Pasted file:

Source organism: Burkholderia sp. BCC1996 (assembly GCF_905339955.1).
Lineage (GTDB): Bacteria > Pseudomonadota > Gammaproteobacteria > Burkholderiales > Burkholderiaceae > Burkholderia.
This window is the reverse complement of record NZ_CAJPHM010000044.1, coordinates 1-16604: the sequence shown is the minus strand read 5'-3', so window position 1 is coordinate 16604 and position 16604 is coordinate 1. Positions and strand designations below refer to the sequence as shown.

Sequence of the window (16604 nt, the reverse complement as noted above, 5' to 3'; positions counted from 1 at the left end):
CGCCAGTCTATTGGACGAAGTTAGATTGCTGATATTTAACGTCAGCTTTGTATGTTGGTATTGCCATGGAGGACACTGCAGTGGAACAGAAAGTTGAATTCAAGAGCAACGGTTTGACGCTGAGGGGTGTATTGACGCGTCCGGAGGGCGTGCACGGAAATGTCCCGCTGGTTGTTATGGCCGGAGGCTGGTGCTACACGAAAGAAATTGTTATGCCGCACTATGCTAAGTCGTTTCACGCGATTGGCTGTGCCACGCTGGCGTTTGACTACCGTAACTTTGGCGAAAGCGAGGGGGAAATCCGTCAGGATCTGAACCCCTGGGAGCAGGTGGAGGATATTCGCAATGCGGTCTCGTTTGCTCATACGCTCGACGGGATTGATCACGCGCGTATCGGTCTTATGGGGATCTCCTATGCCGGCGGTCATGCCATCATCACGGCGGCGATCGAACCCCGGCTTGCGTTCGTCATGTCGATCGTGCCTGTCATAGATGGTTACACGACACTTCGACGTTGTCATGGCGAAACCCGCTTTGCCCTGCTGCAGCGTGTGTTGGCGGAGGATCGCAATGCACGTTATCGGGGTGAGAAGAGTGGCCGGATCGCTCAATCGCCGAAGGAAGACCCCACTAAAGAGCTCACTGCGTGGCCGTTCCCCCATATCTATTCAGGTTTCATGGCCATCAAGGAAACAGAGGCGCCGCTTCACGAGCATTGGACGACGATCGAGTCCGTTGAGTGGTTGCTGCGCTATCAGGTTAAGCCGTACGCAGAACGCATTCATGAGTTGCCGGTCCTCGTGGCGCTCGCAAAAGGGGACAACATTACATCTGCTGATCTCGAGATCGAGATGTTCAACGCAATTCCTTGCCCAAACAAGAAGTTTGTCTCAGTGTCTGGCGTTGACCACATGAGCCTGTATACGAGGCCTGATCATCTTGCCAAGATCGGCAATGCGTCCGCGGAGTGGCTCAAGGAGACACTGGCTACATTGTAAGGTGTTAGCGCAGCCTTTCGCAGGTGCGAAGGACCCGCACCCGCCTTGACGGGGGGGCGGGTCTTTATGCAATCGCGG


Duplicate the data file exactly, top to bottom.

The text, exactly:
Source organism: Burkholderia sp. BCC1996 (assembly GCF_905339955.1).
Lineage (GTDB): Bacteria > Pseudomonadota > Gammaproteobacteria > Burkholderiales > Burkholderiaceae > Burkholderia.
This window is the reverse complement of record NZ_CAJPHM010000044.1, coordinates 1-16604: the sequence shown is the minus strand read 5'-3', so window position 1 is coordinate 16604 and position 16604 is coordinate 1. Positions and strand designations below refer to the sequence as shown.

Sequence of the window (16604 nt, the reverse complement as noted above, 5' to 3'; positions counted from 1 at the left end):
CGCCAGTCTATTGGACGAAGTTAGATTGCTGATATTTAACGTCAGCTTTGTATGTTGGTATTGCCATGGAGGACACTGCAGTGGAACAGAAAGTTGAATTCAAGAGCAACGGTTTGACGCTGAGGGGTGTATTGACGCGTCCGGAGGGCGTGCACGGAAATGTCCCGCTGGTTGTTATGGCCGGAGGCTGGTGCTACACGAAAGAAATTGTTATGCCGCACTATGCTAAGTCGTTTCACGCGATTGGCTGTGCCACGCTGGCGTTTGACTACCGTAACTTTGGCGAAAGCGAGGGGGAAATCCGTCAGGATCTGAACCCCTGGGAGCAGGTGGAGGATATTCGCAATGCGGTCTCGTTTGCTCATACGCTCGACGGGATTGATCACGCGCGTATCGGTCTTATGGGGATCTCCTATGCCGGCGGTCATGCCATCATCACGGCGGCGATCGAACCCCGGCTTGCGTTCGTCATGTCGATCGTGCCTGTCATAGATGGTTACACGACACTTCGACGTTGTCATGGCGAAACCCGCTTTGCCCTGCTGCAGCGTGTGTTGGCGGAGGATCGCAATGCACGTTATCGGGGTGAGAAGAGTGGCCGGATCGCTCAATCGCCGAAGGAAGACCCCACTAAAGAGCTCACTGCGTGGCCGTTCCCCCATATCTATTCAGGTTTCATGGCCATCAAGGAAACAGAGGCGCCGCTTCACGAGCATTGGACGACGATCGAGTCCGTTGAGTGGTTGCTGCGCTATCAGGTTAAGCCGTACGCAGAACGCATTCATGAGTTGCCGGTCCTCGTGGCGCTCGCAAAAGGGGACAACATTACATCTGCTGATCTCGAGATCGAGATGTTCAACGCAATTCCTTGCCCAAACAAGAAGTTTGTCTCAGTGTCTGGCGTTGACCACATGAGCCTGTATACGAGGCCTGATCATCTTGCCAAGATCGGCAATGCGTCCGCGGAGTGGCTCAAGGAGACACTGGCTACATTGTAAGGTGTTAGCGCAGCCTTTCGCAGGTGCGAAGGACCCGCACCCGCCTTGACGGGGGGGCGGGTCTTTATGCAATCGCGG